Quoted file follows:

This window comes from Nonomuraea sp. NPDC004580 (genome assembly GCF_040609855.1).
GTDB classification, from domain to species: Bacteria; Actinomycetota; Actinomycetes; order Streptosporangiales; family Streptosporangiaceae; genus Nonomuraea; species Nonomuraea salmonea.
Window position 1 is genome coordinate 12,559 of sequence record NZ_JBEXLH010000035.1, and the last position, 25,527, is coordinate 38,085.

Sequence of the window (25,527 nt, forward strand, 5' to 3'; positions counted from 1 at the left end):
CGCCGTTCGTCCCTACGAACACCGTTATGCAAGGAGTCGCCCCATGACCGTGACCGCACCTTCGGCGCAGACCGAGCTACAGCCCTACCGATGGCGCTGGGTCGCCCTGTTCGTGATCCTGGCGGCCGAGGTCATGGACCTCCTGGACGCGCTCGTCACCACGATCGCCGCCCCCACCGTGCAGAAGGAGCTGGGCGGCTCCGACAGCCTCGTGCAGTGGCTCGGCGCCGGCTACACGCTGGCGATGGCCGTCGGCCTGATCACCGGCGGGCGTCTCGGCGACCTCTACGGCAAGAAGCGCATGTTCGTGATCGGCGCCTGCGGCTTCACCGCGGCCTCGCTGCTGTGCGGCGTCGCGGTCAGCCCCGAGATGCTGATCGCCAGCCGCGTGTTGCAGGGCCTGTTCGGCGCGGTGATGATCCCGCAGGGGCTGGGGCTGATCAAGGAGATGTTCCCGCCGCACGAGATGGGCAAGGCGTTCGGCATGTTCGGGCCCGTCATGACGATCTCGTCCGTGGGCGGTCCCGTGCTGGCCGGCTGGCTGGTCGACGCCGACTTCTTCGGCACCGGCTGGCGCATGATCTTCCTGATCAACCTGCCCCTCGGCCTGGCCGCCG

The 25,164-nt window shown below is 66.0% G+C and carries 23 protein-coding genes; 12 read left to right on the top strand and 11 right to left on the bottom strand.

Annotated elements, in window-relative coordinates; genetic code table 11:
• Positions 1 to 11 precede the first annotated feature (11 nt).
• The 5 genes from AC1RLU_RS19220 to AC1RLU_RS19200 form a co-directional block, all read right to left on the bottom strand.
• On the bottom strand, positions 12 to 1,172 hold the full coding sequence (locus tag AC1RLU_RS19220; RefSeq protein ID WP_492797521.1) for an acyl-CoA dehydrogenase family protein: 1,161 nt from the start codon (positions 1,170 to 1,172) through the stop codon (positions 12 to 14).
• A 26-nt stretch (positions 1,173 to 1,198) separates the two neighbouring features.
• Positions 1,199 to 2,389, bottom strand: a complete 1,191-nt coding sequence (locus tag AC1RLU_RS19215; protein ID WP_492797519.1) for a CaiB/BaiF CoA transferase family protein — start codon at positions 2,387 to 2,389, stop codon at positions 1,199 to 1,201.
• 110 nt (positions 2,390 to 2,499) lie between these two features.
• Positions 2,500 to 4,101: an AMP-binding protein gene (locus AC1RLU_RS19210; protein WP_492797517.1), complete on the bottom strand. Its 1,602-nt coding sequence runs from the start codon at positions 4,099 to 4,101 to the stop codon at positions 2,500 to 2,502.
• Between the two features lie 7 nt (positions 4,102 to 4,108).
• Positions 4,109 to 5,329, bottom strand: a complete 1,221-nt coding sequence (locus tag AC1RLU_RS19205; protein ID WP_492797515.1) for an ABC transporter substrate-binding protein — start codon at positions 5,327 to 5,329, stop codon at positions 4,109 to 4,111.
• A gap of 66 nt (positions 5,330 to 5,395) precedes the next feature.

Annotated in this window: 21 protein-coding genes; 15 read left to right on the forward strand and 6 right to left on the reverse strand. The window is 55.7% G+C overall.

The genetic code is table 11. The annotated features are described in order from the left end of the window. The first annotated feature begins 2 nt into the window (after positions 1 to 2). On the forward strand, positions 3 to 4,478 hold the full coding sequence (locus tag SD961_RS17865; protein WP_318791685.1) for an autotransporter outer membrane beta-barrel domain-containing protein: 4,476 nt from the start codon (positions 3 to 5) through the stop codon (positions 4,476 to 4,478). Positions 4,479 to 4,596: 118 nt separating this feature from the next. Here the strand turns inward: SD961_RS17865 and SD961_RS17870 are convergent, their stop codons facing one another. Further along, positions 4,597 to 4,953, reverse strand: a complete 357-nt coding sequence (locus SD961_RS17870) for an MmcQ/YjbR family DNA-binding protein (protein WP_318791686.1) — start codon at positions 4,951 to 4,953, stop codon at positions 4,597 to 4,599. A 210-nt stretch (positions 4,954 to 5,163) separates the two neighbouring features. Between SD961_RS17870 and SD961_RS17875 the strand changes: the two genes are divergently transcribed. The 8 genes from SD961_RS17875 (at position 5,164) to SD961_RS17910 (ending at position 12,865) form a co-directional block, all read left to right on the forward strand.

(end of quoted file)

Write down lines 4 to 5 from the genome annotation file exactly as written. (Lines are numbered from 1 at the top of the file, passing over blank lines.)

Sequence of the window (25,527 nt, forward strand, 5' to 3'; positions counted from 1 at the left end):
CGCCGTTCGTCCCTACGAACACCGTTATGCAAGGAGTCGCCCCATGACCGTGACCGCACCTTCGGCGCAGACCGAGCTACAGCCCTACCGATGGCGCTGGGTCGCCCTGTTCGTGATCCTGGCGGCCGAGGTCATGGACCTCCTGGACGCGCTCGTCACCACGATCGCCGCCCCCACCGTGCAGAAGGAGCTGGGCGGCTCCGACAGCCTCGTGCAGTGGCTCGGCGCCGGCTACACGCTGGCGATGGCCGTCGGCCTGATCACCGGCGGGCGTCTCGGCGACCTCTACGGCAAGAAGCGCATGTTCGTGATCGGCGCCTGCGGCTTCACCGCGGCCTCGCTGCTGTGCGGCGTCGCGGTCAGCCCCGAGATGCTGATCGCCAGCCGCGTGTTGCAGGGCCTGTTCGGCGCGGTGATGATCCCGCAGGGGCTGGGGCTGATCAAGGAGATGTTCCCGCCGCACGAGATGGGCAAGGCGTTCGGCATGTTCGGGCCCGTCATGACGATCTCGTCCGTGGGCGGTCCCGTGCTGGCCGGCTGGCTGGTCGACGCCGACTTCTTCGGCACCGGCTGGCGCATGATCTTCCTGATCAACCTGCCCCTCGGCCTGGCCGCCG